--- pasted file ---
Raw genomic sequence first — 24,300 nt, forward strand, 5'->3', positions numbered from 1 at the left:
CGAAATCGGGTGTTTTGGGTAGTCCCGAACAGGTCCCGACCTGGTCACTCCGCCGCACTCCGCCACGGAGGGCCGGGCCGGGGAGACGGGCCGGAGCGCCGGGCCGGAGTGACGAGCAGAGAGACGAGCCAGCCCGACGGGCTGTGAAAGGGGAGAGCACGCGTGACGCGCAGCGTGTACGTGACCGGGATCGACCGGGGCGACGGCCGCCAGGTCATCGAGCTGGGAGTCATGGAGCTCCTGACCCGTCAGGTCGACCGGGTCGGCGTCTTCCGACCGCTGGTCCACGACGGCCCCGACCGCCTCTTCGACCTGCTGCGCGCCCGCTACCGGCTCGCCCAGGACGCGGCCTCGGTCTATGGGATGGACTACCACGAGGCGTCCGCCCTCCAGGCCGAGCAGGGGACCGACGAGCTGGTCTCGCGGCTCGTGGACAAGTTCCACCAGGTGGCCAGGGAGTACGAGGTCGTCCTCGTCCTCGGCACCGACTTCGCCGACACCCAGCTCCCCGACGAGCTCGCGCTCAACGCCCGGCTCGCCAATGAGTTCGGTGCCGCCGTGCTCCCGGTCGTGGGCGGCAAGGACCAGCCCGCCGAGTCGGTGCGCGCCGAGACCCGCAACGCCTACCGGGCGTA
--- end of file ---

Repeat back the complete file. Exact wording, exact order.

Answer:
Raw genomic sequence first — 24,300 nt, forward strand, 5'->3', positions numbered from 1 at the left:
CGAAATCGGGTGTTTTGGGTAGTCCCGAACAGGTCCCGACCTGGTCACTCCGCCGCACTCCGCCACGGAGGGCCGGGCCGGGGAGACGGGCCGGAGCGCCGGGCCGGAGTGACGAGCAGAGAGACGAGCCAGCCCGACGGGCTGTGAAAGGGGAGAGCACGCGTGACGCGCAGCGTGTACGTGACCGGGATCGACCGGGGCGACGGCCGCCAGGTCATCGAGCTGGGAGTCATGGAGCTCCTGACCCGTCAGGTCGACCGGGTCGGCGTCTTCCGACCGCTGGTCCACGACGGCCCCGACCGCCTCTTCGACCTGCTGCGCGCCCGCTACCGGCTCGCCCAGGACGCGGCCTCGGTCTATGGGATGGACTACCACGAGGCGTCCGCCCTCCAGGCCGAGCAGGGGACCGACGAGCTGGTCTCGCGGCTCGTGGACAAGTTCCACCAGGTGGCCAGGGAGTACGAGGTCGTCCTCGTCCTCGGCACCGACTTCGCCGACACCCAGCTCCCCGACGAGCTCGCGCTCAACGCCCGGCTCGCCAATGAGTTCGGTGCCGCCGTGCTCCCGGTCGTGGGCGGCAAGGACCAGCCCGCCGAGTCGGTGCGCGCCGAGACCCGCAACGCCTACCGGGCGTA